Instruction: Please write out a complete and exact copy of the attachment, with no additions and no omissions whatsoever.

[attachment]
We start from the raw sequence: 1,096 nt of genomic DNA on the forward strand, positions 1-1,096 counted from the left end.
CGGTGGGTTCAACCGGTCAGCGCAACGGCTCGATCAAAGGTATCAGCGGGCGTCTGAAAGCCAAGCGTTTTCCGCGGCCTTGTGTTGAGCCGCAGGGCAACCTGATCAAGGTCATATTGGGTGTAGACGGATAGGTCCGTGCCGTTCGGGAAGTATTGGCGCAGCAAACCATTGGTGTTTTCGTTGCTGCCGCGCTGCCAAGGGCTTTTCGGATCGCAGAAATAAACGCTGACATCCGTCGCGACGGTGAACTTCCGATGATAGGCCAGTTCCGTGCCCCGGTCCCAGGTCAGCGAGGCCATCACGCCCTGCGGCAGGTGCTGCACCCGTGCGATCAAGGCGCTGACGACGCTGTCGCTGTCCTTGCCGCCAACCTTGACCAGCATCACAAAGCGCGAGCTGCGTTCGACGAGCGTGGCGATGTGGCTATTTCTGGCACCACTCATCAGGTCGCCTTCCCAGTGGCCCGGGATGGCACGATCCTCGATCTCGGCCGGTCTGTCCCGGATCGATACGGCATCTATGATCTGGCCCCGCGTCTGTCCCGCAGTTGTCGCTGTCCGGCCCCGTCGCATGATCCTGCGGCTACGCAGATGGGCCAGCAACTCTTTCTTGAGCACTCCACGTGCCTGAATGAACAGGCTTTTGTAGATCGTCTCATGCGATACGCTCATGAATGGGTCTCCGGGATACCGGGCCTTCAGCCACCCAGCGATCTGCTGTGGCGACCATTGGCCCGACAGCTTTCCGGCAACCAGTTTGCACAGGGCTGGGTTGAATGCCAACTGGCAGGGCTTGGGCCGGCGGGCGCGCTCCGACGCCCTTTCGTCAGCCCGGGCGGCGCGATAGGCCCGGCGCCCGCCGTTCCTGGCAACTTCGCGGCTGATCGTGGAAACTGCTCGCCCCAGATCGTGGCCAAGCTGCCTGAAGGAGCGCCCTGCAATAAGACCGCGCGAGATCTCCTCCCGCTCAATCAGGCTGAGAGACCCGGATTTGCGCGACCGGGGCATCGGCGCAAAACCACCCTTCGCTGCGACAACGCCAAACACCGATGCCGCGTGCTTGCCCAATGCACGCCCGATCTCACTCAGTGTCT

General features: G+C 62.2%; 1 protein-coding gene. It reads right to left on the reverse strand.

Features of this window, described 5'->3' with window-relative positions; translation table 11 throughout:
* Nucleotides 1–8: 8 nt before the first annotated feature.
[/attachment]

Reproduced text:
We start from the raw sequence: 1,096 nt of genomic DNA on the forward strand, positions 1-1,096 counted from the left end.
CGGTGGGTTCAACCGGTCAGCGCAACGGCTCGATCAAAGGTATCAGCGGGCGTCTGAAAGCCAAGCGTTTTCCGCGGCCTTGTGTTGAGCCGCAGGGCAACCTGATCAAGGTCATATTGGGTGTAGACGGATAGGTCCGTGCCGTTCGGGAAGTATTGGCGCAGCAAACCATTGGTGTTTTCGTTGCTGCCGCGCTGCCAAGGGCTTTTCGGATCGCAGAAATAAACGCTGACATCCGTCGCGACGGTGAACTTCCGATGATAGGCCAGTTCCGTGCCCCGGTCCCAGGTCAGCGAGGCCATCACGCCCTGCGGCAGGTGCTGCACCCGTGCGATCAAGGCGCTGACGACGCTGTCGCTGTCCTTGCCGCCAACCTTGACCAGCATCACAAAGCGCGAGCTGCGTTCGACGAGCGTGGCGATGTGGCTATTTCTGGCACCACTCATCAGGTCGCCTTCCCAGTGGCCCGGGATGGCACGATCCTCGATCTCGGCCGGTCTGTCCCGGATCGATACGGCATCTATGATCTGGCCCCGCGTCTGTCCCGCAGTTGTCGCTGTCCGGCCCCGTCGCATGATCCTGCGGCTACGCAGATGGGCCAGCAACTCTTTCTTGAGCACTCCACGTGCCTGAATGAACAGGCTTTTGTAGATCGTCTCATGCGATACGCTCATGAATGGGTCTCCGGGATACCGGGCCTTCAGCCACCCAGCGATCTGCTGTGGCGACCATTGGCCCGACAGCTTTCCGGCAACCAGTTTGCACAGGGCTGGGTTGAATGCCAACTGGCAGGGCTTGGGCCGGCGGGCGCGCTCCGACGCCCTTTCGTCAGCCCGGGCGGCGCGATAGGCCCGGCGCCCGCCGTTCCTGGCAACTTCGCGGCTGATCGTGGAAACTGCTCGCCCCAGATCGTGGCCAAGCTGCCTGAAGGAGCGCCCTGCAATAAGACCGCGCGAGATCTCCTCCCGCTCAATCAGGCTGAGAGACCCGGATTTGCGCGACCGGGGCATCGGCGCAAAACCACCCTTCGCTGCGACAACGCCAAACACCGATGCCGCGTGCTTGCCCAATGCACGCCCGATCTCACTCAGTGTCT

General features: G+C 62.2%; 1 protein-coding gene. It reads right to left on the reverse strand.

Features of this window, described 5'->3' with window-relative positions; translation table 11 throughout:
* Nucleotides 1–8: 8 nt before the first annotated feature.